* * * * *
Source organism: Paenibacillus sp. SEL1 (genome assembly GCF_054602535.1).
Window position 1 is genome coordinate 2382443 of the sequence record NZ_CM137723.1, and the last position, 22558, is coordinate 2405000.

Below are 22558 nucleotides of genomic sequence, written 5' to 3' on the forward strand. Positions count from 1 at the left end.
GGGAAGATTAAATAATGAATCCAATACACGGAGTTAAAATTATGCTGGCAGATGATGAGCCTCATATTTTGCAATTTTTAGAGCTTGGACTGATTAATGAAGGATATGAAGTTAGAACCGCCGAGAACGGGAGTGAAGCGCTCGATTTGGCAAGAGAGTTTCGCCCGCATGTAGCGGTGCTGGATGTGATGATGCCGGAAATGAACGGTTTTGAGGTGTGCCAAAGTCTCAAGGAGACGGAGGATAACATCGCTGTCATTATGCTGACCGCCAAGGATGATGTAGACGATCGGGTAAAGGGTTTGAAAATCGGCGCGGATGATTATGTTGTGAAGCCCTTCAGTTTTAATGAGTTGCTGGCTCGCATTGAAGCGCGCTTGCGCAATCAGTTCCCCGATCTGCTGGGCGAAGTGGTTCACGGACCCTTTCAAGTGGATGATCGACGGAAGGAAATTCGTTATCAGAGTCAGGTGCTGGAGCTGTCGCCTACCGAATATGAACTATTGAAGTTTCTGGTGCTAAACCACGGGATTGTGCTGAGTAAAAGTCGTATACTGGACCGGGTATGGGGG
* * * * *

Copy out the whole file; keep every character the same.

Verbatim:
Source organism: Paenibacillus sp. SEL1 (genome assembly GCF_054602535.1).
Window position 1 is genome coordinate 2382443 of the sequence record NZ_CM137723.1, and the last position, 22558, is coordinate 2405000.

Below are 22558 nucleotides of genomic sequence, written 5' to 3' on the forward strand. Positions count from 1 at the left end.
GGGAAGATTAAATAATGAATCCAATACACGGAGTTAAAATTATGCTGGCAGATGATGAGCCTCATATTTTGCAATTTTTAGAGCTTGGACTGATTAATGAAGGATATGAAGTTAGAACCGCCGAGAACGGGAGTGAAGCGCTCGATTTGGCAAGAGAGTTTCGCCCGCATGTAGCGGTGCTGGATGTGATGATGCCGGAAATGAACGGTTTTGAGGTGTGCCAAAGTCTCAAGGAGACGGAGGATAACATCGCTGTCATTATGCTGACCGCCAAGGATGATGTAGACGATCGGGTAAAGGGTTTGAAAATCGGCGCGGATGATTATGTTGTGAAGCCCTTCAGTTTTAATGAGTTGCTGGCTCGCATTGAAGCGCGCTTGCGCAATCAGTTCCCCGATCTGCTGGGCGAAGTGGTTCACGGACCCTTTCAAGTGGATGATCGACGGAAGGAAATTCGTTATCAGAGTCAGGTGCTGGAGCTGTCGCCTACCGAATATGAACTATTGAAGTTTCTGGTGCTAAACCACGGGATTGTGCTGAGTAAAAGTCGTATACTGGACCGGGTATGGGGG